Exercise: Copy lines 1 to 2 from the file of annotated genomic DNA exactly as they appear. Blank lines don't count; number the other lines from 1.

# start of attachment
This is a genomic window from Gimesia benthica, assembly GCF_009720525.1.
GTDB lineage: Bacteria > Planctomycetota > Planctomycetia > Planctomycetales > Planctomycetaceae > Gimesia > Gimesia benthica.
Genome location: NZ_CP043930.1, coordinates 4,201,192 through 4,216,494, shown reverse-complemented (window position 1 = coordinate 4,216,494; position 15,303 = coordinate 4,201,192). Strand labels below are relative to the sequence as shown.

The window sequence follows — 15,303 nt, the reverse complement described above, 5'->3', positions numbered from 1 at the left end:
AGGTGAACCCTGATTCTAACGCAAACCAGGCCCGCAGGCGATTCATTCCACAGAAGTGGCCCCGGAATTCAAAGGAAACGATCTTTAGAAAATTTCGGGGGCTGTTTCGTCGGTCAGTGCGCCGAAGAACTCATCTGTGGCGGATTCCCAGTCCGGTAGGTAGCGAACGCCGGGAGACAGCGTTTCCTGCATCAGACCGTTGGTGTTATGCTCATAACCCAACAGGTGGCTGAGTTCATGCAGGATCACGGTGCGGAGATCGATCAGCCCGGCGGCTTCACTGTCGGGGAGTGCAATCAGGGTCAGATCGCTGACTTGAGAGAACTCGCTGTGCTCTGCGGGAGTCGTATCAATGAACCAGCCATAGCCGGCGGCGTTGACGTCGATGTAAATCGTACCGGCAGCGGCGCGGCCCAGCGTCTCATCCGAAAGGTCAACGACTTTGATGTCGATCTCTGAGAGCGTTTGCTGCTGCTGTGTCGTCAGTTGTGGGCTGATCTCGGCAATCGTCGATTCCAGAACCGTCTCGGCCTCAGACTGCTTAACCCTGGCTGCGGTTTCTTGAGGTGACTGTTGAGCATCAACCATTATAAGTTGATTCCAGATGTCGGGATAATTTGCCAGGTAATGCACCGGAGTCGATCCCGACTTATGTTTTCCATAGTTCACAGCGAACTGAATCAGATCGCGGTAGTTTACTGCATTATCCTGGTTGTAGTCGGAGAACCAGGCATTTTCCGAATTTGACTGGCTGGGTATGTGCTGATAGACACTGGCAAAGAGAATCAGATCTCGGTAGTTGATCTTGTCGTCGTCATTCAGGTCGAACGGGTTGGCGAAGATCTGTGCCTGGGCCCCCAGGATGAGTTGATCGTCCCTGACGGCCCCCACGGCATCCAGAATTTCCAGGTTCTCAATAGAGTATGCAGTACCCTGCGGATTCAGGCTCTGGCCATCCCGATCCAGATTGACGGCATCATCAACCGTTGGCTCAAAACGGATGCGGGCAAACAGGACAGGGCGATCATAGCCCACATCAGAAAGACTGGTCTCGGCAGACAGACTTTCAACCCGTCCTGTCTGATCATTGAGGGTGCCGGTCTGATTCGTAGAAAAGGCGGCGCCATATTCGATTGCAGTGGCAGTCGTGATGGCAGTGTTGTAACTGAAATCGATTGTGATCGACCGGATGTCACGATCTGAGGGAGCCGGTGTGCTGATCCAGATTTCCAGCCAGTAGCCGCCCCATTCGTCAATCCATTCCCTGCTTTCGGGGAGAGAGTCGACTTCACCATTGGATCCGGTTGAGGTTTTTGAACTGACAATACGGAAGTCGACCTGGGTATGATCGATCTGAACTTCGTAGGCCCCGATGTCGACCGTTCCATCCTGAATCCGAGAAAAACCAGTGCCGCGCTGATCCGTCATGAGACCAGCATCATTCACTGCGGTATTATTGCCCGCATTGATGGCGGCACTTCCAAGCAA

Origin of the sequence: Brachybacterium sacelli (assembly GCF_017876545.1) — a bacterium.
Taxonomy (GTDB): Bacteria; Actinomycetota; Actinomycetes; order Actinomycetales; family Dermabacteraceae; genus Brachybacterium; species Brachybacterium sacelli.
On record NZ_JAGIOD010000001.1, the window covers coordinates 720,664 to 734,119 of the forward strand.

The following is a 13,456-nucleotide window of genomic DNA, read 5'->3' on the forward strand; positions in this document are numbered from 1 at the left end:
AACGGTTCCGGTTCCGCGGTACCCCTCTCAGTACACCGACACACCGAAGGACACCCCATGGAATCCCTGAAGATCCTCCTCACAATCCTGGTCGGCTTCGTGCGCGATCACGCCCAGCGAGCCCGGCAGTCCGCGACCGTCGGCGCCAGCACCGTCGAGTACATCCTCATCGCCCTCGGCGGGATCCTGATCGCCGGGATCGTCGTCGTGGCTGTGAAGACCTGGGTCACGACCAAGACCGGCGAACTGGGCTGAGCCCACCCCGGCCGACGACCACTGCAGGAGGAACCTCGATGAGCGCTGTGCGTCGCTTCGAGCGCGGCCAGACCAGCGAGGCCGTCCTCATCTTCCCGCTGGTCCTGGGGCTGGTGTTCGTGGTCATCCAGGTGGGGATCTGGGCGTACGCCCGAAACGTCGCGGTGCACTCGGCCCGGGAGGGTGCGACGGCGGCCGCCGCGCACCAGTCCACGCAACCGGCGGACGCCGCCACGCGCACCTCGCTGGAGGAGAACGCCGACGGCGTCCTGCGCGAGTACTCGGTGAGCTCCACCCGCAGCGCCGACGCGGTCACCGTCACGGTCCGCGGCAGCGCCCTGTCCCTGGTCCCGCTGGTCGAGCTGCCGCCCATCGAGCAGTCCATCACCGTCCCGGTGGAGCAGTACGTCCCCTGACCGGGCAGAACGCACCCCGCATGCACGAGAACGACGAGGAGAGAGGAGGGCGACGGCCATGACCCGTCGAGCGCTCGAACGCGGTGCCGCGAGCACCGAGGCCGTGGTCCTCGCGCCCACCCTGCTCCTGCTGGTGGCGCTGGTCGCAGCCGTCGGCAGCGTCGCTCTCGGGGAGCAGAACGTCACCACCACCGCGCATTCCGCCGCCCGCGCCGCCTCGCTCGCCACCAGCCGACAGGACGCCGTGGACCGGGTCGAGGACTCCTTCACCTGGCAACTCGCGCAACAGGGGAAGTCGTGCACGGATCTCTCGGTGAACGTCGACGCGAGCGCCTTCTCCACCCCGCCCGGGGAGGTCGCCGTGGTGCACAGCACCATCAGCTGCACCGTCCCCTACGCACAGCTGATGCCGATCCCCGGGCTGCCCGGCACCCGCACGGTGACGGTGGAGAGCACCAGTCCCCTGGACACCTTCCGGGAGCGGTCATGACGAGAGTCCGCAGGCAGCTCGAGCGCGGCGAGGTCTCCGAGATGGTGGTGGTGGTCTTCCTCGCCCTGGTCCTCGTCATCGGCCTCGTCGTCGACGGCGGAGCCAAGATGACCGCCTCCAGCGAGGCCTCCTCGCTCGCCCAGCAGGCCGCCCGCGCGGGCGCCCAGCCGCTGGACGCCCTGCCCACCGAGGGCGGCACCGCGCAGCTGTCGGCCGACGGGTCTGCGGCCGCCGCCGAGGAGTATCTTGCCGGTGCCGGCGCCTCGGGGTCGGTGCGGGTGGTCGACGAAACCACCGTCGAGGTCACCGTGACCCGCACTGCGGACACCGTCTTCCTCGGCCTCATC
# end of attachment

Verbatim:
This is a genomic window from Gimesia benthica, assembly GCF_009720525.1.
GTDB lineage: Bacteria > Planctomycetota > Planctomycetia > Planctomycetales > Planctomycetaceae > Gimesia > Gimesia benthica.